PERTH, Australia – The $10 billion titanium dioxide industry improved profitability in 2009 compared to 2008, as variable costs reduced at a faster rate than selling prices. Leading producers also idled high-cost plants during the year, leading to improved asset portfolios. A rebound in demand in the second half of 2009 had plants winding back to full production rates. TZ Minerals International Pty. Ltd. (TZMI) announced that, according to its independent analysis of the global TiO2 sector, the weighted average manufacturing cash cost decreased by 11 percent in 2009, while at the same time sector revenues contracted by only 4.5 percent on a U.S. dollar basis. The net result was a further rebound in the industry revenue to cash cost (R/C) ratio to 1.21, taking the sector back to profitability levels last seen in 2006.

On average, industry profitability expanded by over $100 per ton in 2009 relative to 2008. Manufacturing cash costs dropped substantially relative to 2008 costs on the back of declines in raw material and energy input costs. Producers managed to hold fixed costs flat, but production rates were down in the first half of 2009 and therefore, fixed cash costs per ton increased.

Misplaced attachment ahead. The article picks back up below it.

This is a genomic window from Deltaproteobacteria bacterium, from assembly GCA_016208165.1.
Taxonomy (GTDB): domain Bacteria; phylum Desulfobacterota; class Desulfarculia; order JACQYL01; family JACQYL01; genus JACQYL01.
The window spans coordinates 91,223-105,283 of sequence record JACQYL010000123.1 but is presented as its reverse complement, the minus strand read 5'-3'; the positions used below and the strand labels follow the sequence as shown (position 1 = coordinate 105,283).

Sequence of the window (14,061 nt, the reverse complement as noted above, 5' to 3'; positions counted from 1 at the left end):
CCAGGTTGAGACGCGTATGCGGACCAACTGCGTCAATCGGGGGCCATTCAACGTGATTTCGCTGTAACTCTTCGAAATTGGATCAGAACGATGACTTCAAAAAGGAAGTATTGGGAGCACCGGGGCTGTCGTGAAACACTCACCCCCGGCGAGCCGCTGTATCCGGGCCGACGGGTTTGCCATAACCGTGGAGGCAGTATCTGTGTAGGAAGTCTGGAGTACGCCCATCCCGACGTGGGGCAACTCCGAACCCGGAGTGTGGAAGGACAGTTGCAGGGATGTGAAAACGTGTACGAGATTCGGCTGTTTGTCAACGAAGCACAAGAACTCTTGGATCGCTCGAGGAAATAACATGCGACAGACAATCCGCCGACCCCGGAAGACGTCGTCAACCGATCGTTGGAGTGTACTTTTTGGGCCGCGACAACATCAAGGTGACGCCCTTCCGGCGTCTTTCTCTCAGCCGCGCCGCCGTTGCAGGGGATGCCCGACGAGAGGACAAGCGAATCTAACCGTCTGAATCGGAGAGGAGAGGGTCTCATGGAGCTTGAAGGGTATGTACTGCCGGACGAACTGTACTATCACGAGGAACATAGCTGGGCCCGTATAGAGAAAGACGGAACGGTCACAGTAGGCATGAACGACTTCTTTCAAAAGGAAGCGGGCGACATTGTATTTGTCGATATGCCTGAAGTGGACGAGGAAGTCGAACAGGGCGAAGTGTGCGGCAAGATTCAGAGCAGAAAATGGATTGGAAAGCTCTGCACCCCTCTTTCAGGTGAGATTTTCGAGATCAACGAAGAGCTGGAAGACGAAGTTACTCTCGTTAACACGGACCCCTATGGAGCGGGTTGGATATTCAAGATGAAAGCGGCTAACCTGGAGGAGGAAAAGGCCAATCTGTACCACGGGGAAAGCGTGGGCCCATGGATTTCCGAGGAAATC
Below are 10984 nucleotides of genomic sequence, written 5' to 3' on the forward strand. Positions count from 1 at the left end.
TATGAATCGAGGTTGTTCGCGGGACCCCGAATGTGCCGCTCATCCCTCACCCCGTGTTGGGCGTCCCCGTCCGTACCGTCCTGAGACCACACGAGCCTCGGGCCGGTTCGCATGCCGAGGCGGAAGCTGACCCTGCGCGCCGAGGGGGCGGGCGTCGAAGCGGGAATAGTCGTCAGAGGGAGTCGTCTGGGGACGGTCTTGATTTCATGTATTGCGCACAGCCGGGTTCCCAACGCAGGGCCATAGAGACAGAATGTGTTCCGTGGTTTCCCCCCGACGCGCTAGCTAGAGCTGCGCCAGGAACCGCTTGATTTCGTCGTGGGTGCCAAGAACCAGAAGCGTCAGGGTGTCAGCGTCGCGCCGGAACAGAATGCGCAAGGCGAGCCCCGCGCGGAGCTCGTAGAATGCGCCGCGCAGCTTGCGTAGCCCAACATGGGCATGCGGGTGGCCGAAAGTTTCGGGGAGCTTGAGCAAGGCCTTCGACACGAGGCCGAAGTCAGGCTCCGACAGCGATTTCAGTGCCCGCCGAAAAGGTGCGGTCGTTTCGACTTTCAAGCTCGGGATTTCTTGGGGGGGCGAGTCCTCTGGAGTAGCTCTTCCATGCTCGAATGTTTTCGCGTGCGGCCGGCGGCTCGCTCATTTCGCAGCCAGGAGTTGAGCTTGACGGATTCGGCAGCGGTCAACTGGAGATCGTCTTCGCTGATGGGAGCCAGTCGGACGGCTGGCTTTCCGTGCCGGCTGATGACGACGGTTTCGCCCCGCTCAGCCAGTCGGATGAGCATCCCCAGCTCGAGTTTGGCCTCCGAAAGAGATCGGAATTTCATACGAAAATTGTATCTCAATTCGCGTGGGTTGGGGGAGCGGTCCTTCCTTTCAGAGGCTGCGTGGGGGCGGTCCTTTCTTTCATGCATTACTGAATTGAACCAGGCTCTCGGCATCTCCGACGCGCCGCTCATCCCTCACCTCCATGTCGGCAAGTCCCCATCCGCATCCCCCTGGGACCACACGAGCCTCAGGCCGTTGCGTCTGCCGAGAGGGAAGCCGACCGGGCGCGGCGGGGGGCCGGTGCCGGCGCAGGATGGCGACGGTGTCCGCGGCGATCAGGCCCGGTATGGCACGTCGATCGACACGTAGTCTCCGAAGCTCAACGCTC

North American plants were the most profitable in 2009, followed by those in Asia-Pacific and Western Europe.

There was a significant decrease in the number of plants operating in a negative cash-margin position in 2009. In 2008, TZMI calculated that 27 percent of the output that year was operated with negative cash margins; in 2009, that had decreased back to 11 percent, or 16 plants.

In 2009, global pigment demand was estimated at 4.68 million tons, down 3.0 percent from 2008. Regionally, the main consuming markets for TiO2 pigment are the major industrialized economies of North America and Europe, with an increasing role for China.